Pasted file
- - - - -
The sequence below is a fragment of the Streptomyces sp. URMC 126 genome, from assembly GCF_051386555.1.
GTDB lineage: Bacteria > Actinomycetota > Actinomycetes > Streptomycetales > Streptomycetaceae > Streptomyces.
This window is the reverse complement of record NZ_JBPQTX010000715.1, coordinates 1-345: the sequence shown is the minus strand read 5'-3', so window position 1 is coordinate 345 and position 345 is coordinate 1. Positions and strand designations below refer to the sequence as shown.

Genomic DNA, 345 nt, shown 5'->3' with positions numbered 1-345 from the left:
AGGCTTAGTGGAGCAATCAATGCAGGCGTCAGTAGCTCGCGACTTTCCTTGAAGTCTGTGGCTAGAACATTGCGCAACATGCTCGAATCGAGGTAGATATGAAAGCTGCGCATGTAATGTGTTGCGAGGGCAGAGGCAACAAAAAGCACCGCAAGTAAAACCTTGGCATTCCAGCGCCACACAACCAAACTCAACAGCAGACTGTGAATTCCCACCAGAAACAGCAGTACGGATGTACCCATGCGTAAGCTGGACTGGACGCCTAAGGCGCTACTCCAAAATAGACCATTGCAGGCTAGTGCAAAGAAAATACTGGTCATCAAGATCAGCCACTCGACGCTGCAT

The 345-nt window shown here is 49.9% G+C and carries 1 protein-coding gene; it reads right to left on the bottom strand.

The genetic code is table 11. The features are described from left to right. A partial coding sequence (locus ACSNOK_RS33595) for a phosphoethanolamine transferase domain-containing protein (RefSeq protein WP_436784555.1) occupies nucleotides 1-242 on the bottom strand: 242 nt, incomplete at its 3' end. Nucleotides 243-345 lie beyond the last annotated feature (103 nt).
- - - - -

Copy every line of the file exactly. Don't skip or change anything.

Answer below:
The sequence below is a fragment of the Streptomyces sp. URMC 126 genome, from assembly GCF_051386555.1.
GTDB lineage: Bacteria > Actinomycetota > Actinomycetes > Streptomycetales > Streptomycetaceae > Streptomyces.
This window is the reverse complement of record NZ_JBPQTX010000715.1, coordinates 1-345: the sequence shown is the minus strand read 5'-3', so window position 1 is coordinate 345 and position 345 is coordinate 1. Positions and strand designations below refer to the sequence as shown.

Genomic DNA, 345 nt, shown 5'->3' with positions numbered 1-345 from the left:
AGGCTTAGTGGAGCAATCAATGCAGGCGTCAGTAGCTCGCGACTTTCCTTGAAGTCTGTGGCTAGAACATTGCGCAACATGCTCGAATCGAGGTAGATATGAAAGCTGCGCATGTAATGTGTTGCGAGGGCAGAGGCAACAAAAAGCACCGCAAGTAAAACCTTGGCATTCCAGCGCCACACAACCAAACTCAACAGCAGACTGTGAATTCCCACCAGAAACAGCAGTACGGATGTACCCATGCGTAAGCTGGACTGGACGCCTAAGGCGCTACTCCAAAATAGACCATTGCAGGCTAGTGCAAAGAAAATACTGGTCATCAAGATCAGCCACTCGACGCTGCAT

The 345-nt window shown here is 49.9% G+C and carries 1 protein-coding gene; it reads right to left on the bottom strand.

The genetic code is table 11. The features are described from left to right. A partial coding sequence (locus ACSNOK_RS33595) for a phosphoethanolamine transferase domain-containing protein (RefSeq protein WP_436784555.1) occupies nucleotides 1-242 on the bottom strand: 242 nt, incomplete at its 3' end. Nucleotides 243-345 lie beyond the last annotated feature (103 nt).